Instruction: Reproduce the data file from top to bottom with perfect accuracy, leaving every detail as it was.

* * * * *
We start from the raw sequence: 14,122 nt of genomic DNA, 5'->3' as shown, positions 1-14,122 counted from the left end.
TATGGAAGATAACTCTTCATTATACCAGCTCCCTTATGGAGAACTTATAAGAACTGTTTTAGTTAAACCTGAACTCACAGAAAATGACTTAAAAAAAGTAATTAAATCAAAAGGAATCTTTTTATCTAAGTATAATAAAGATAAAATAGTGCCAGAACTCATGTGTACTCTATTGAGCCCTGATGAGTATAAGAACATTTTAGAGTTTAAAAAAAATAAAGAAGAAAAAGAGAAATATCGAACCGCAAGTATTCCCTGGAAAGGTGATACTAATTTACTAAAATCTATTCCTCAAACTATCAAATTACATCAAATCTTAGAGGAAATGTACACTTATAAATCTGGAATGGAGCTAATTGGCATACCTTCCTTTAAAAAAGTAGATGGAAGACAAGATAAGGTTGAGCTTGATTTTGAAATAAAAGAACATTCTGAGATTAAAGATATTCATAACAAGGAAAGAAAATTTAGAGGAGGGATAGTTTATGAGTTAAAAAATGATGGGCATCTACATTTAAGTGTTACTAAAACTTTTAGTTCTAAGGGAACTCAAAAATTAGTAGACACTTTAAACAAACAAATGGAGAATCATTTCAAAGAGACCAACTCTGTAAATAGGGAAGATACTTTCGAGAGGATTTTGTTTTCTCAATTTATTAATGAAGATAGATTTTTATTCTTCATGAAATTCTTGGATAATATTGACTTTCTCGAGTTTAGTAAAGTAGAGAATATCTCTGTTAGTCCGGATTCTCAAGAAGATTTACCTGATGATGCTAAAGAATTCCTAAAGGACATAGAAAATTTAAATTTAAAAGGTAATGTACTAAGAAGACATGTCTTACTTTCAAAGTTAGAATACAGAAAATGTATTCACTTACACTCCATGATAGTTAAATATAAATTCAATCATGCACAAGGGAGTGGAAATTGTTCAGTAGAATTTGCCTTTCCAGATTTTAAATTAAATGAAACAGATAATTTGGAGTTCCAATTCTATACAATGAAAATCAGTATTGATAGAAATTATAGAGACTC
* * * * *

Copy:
We start from the raw sequence: 14,122 nt of genomic DNA, 5'->3' as shown, positions 1-14,122 counted from the left end.
TATGGAAGATAACTCTTCATTATACCAGCTCCCTTATGGAGAACTTATAAGAACTGTTTTAGTTAAACCTGAACTCACAGAAAATGACTTAAAAAAAGTAATTAAATCAAAAGGAATCTTTTTATCTAAGTATAATAAAGATAAAATAGTGCCAGAACTCATGTGTACTCTATTGAGCCCTGATGAGTATAAGAACATTTTAGAGTTTAAAAAAAATAAAGAAGAAAAAGAGAAATATCGAACCGCAAGTATTCCCTGGAAAGGTGATACTAATTTACTAAAATCTATTCCTCAAACTATCAAATTACATCAAATCTTAGAGGAAATGTACACTTATAAATCTGGAATGGAGCTAATTGGCATACCTTCCTTTAAAAAAGTAGATGGAAGACAAGATAAGGTTGAGCTTGATTTTGAAATAAAAGAACATTCTGAGATTAAAGATATTCATAACAAGGAAAGAAAATTTAGAGGAGGGATAGTTTATGAGTTAAAAAATGATGGGCATCTACATTTAAGTGTTACTAAAACTTTTAGTTCTAAGGGAACTCAAAAATTAGTAGACACTTTAAACAAACAAATGGAGAATCATTTCAAAGAGACCAACTCTGTAAATAGGGAAGATACTTTCGAGAGGATTTTGTTTTCTCAATTTATTAATGAAGATAGATTTTTATTCTTCATGAAATTCTTGGATAATATTGACTTTCTCGAGTTTAGTAAAGTAGAGAATATCTCTGTTAGTCCGGATTCTCAAGAAGATTTACCTGATGATGCTAAAGAATTCCTAAAGGACATAGAAAATTTAAATTTAAAAGGTAATGTACTAAGAAGACATGTCTTACTTTCAAAGTTAGAATACAGAAAATGTATTCACTTACACTCCATGATAGTTAAATATAAATTCAATCATGCACAAGGGAGTGGAAATTGTTCAGTAGAATTTGCCTTTCCAGATTTTAAATTAAATGAAACAGATAATTTGGAGTTCCAATTCTATACAATGAAAATCAGTATTGATAGAAATTATAGAGACTC